We focused on RAL‐1 and the exocyst member EXOC‐8, as their vertebrate homologues RalA and Exo84 have previously been reported to directly interact: in its active GTP‐bound form, RalA binds to Exo84. Therefore, we retested the effects of RNAi of other exocyst complex members on the viability of both rap‐1 mutants (Supplementary Table I). No or only very limited effects were scored for sec‐6, sec‐8, sec‐15, sec‐3 and exoc‐7. Although not found to be synthetic lethal in the screen, quantification showed less progeny on sec‐10(RNAi). Finally, also sec‐5(RNAi) resulted in specific synthetic lethality with both rap‐1 alleles.
In vertebrates, Sec5 is identified as a member of the exocyst complex and also as a direct downstream effector of Ral. Other Ral effectors include RalBP, involved in endo‐ and exocytosis, and the actin‐bundling protein filamin. For each of these effectors, a single homologue was found in the C. elegans genome (rlbp‐1 (T23G11.5), flna‐1 (C23F12.1)). In addition, a single homologue for the family of RALGEFs is found, RGL‐1 (F28B4.2). We tested the effect of RNAi feeding of L1 larvae on plate for each of these genes. ral‐1 and sec‐5(RNAi) prevented rap‐1(pk2082) from producing viable offspring, whereas rlbp‐1(RNAi) had no effect. flna‐1(RNAi) resulted in a high number of sick animals, but this was also seen with wild‐type animals (Supplementary Figure 1). Together, these results suggest that full functionality of the ral‐1/sec‐5/exoc‐8 pathway is required in rap‐1 mutants, but not in wild‐type worms. Further evidence comes from the observation that also rgl‐1(RNAi) reduces the number of rap‐1 offspring, whereas no effect was seen on wild‐type worms (Supplementary Figure 1A; data not shown). A drawback of RNAi studies is that the efficacy of RNAi can be variable. However, when the same set of RNAi constructs was tested in a more RNAi‐sensitive background using the rrf‐3 strain, similar results were observed (Supplementary Figure 1B, C). Strikingly, a further reduction was seen in the number of rap‐1;rrf‐3 mutants on rgl‐1(RNAi).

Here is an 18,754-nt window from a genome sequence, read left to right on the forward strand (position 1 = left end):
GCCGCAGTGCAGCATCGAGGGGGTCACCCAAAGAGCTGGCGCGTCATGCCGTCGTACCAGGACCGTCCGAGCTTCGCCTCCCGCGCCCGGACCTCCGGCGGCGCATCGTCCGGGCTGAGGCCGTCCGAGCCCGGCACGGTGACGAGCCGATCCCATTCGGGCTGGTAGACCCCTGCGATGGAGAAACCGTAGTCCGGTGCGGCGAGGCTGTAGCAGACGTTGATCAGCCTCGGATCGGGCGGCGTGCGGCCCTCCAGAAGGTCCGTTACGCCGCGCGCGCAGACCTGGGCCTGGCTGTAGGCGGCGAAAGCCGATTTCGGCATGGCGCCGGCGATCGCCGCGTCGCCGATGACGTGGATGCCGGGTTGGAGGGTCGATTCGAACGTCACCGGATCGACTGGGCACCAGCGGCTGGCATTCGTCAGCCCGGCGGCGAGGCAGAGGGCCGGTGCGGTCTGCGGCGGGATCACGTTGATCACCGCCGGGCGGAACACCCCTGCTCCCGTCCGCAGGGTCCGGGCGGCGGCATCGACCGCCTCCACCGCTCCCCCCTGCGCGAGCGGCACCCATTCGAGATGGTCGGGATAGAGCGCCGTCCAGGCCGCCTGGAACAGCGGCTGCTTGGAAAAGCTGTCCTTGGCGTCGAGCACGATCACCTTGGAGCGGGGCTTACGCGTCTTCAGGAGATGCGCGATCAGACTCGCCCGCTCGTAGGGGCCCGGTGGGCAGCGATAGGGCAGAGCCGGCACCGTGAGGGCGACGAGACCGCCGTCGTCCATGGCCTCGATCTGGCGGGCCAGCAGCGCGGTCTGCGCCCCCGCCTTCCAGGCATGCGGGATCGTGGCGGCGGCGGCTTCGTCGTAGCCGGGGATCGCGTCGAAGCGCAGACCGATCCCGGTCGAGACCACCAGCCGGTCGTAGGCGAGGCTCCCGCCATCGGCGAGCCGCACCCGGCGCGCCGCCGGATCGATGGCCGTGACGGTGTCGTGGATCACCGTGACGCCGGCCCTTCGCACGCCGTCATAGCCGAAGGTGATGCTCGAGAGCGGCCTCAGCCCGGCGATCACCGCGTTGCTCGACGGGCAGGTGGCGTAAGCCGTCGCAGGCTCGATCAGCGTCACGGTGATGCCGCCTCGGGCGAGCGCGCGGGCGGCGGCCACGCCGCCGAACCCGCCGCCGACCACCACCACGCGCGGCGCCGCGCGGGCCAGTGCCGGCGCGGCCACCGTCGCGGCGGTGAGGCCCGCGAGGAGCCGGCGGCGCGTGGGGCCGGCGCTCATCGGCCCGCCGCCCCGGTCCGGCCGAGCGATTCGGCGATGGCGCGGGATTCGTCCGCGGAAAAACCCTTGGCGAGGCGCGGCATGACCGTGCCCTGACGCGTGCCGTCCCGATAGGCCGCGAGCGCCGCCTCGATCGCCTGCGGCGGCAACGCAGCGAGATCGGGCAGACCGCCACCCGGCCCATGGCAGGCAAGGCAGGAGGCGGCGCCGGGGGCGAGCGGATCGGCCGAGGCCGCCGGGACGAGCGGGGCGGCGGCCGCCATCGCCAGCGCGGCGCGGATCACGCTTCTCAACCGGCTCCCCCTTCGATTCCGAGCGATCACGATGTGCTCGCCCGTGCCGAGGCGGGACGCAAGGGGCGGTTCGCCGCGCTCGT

Comparative analysis of ral‐1/sec‐5/exoc‐8(RNAi) in rap‐1 mutants